protocol: 'http',
appId: 'my-app-id'
}
);

v1.0.0 - example http

const tracker = createTracker(
'my-tracker-namespace',
{
endpoint: 'http://my-endpoint.com',
},
{
trackerConfig: {
appId: 'my-app-id'
}
}
);

Initialization options​

The tracker initialization options in v0.2.0 are fairly limited compared to the ones available for v1.

The following example depicts how to map the configuration options of v0.2.0 to v1 configuration.

v0.2.0

const tracker = createTracker('my-namespace', {
endpoint: 'my-endpoint.com',
appId: 'my-app-id',
method: 'post',
base64Encoded: true, // (a)
platformContext: true,
applicationContext: true,
sessionContext: true,
screenContext: true,
foregroundTimeout: 600, // (b)
backgroundTimeout: 300, // (c)
checkInterval: 15, // (d)
lifecycleEvents: true, // (e)
installTracking: true // (f)
}
);

v1.0.0

const tracker = createTracker(
'my-namespace',
{
endpoint: 'my-endpoint.com'
method: 'post'
},
{
trackerConfig: {
appId: 'my-app-id',
base64Encoding: true, // (a)
platformContext: true,
applicationContext: true,
sessionContext: true,
screenContext: true,
lifecycleAutotracking: false, // (e)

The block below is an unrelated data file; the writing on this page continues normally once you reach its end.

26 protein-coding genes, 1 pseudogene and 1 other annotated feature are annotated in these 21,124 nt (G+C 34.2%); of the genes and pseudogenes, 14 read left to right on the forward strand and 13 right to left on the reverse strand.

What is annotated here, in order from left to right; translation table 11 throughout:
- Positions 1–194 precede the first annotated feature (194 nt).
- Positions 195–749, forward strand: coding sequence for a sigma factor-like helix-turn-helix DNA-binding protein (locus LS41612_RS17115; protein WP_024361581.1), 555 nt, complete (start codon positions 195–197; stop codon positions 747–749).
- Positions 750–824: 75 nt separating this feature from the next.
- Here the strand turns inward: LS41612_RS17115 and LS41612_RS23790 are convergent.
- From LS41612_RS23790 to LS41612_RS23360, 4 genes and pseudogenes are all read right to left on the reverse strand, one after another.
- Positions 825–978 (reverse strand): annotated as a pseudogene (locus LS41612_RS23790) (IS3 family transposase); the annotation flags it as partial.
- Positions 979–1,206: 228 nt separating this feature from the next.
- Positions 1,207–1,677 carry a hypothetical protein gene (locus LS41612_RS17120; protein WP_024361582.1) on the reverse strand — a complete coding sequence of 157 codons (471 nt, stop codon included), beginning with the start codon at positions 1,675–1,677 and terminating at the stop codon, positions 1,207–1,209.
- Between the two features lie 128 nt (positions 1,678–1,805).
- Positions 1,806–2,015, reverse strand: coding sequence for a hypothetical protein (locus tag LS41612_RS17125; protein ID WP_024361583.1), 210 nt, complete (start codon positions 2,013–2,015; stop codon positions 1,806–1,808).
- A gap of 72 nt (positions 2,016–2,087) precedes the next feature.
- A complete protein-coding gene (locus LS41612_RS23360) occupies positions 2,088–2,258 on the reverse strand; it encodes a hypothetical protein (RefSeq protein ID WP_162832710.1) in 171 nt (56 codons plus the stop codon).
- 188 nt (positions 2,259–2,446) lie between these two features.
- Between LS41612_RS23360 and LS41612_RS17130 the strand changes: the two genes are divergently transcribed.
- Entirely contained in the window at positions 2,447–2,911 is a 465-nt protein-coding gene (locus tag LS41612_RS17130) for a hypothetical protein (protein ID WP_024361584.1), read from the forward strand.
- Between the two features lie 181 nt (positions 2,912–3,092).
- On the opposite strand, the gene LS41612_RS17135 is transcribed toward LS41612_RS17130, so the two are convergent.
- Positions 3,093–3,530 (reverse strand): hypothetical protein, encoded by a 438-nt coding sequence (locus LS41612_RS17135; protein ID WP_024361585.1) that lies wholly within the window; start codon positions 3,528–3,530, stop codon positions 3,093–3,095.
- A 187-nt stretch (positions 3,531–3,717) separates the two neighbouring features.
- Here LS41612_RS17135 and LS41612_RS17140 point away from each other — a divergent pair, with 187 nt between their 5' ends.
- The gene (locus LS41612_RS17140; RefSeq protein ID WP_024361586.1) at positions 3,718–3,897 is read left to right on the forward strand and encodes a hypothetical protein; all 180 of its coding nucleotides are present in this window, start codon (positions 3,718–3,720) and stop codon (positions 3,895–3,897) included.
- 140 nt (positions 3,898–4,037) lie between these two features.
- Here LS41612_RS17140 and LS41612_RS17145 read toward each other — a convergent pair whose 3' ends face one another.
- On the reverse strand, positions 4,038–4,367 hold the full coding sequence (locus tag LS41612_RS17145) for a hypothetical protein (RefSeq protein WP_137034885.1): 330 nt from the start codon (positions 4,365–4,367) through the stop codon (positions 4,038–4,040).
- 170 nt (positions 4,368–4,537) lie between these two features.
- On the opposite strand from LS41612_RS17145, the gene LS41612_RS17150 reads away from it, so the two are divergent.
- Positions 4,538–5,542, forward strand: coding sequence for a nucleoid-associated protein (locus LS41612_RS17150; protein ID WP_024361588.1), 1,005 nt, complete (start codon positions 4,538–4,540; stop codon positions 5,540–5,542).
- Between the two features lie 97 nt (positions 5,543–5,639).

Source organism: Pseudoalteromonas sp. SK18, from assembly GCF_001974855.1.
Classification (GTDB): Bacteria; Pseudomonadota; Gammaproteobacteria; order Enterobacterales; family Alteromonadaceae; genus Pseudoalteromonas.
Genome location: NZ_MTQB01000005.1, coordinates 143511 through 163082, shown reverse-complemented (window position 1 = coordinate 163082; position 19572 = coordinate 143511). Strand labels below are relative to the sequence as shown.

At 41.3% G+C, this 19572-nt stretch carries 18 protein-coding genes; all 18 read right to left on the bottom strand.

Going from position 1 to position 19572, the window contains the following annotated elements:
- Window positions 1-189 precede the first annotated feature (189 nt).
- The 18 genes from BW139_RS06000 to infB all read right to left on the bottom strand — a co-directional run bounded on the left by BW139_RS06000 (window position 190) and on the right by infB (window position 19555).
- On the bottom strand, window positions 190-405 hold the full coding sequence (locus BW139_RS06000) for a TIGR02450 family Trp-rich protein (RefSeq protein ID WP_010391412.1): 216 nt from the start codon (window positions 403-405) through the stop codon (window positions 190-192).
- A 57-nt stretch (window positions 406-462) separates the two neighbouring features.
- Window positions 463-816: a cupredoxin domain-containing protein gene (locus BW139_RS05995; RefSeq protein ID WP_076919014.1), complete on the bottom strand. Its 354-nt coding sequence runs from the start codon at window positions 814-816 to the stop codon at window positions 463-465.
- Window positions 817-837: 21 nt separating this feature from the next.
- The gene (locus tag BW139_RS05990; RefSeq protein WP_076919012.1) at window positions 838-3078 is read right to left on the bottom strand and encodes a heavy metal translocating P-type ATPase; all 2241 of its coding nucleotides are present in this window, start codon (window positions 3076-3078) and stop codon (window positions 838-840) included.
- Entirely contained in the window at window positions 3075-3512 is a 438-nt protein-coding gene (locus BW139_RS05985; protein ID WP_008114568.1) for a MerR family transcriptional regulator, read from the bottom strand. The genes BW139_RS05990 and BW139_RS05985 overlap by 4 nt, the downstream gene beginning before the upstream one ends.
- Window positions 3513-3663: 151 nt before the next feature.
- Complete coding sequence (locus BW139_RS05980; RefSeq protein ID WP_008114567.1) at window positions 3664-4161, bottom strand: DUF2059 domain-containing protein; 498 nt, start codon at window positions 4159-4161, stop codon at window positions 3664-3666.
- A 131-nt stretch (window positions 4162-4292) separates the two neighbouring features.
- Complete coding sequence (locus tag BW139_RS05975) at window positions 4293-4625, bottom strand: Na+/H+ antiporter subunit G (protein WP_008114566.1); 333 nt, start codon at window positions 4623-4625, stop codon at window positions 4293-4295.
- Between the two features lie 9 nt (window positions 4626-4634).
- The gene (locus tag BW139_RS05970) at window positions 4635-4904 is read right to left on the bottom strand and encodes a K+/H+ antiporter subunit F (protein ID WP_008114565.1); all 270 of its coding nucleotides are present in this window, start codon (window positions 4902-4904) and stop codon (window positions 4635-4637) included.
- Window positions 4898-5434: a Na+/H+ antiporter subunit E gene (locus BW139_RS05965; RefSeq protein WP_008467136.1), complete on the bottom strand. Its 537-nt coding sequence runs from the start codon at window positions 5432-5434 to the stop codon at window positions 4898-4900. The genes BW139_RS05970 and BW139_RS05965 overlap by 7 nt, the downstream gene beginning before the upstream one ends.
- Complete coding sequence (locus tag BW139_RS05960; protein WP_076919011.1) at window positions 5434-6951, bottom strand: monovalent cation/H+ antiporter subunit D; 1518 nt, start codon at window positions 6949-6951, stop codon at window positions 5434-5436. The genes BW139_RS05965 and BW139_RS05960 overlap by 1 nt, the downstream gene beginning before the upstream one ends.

installAutotracking: true, // (f)
},
sessionConfig: {
foregroundTimeout: 1800, // (b)
backgroundTimeout: 1800 // (c)
}
}
);
  • (a) - Renamed base64Encoded to base64Encoding, which becomes a TrackerConfig property
  • (b) - Default value change for foregroundTimeout, which becomes a SessionConfig property
  • (c) - Default value change for backgroundTimeout, which becomes a SessionConfig property
  • (d) - checkInterval is removed
  • (e) - Renamed lifecycleEvents to lifecycleAutotracking
  • (f) - Renamed installTracking to installAutotracking

Tracking events​

Generally, the tracking methods of v1 continue to have the same argument logic:

// pseudocode
tracker.track..(eventData, eventContexts);

The differences are about the eventData properties, where they now match the corresponding schema properties. This affects:

trackScreenViewEvent​

v0.2.0

tracker.trackScreenViewEvent({
screenName: 'my-screen-name', // (a)
screenType: 'carousel', // (b)
transitionType: 'basic'
});

v1.0.0

tracker.trackScreenViewEvent({
name: 'my-screen-name', // (a)
id: '5d79770b-015b-4af8-8c91-b2ed6faf4b1e',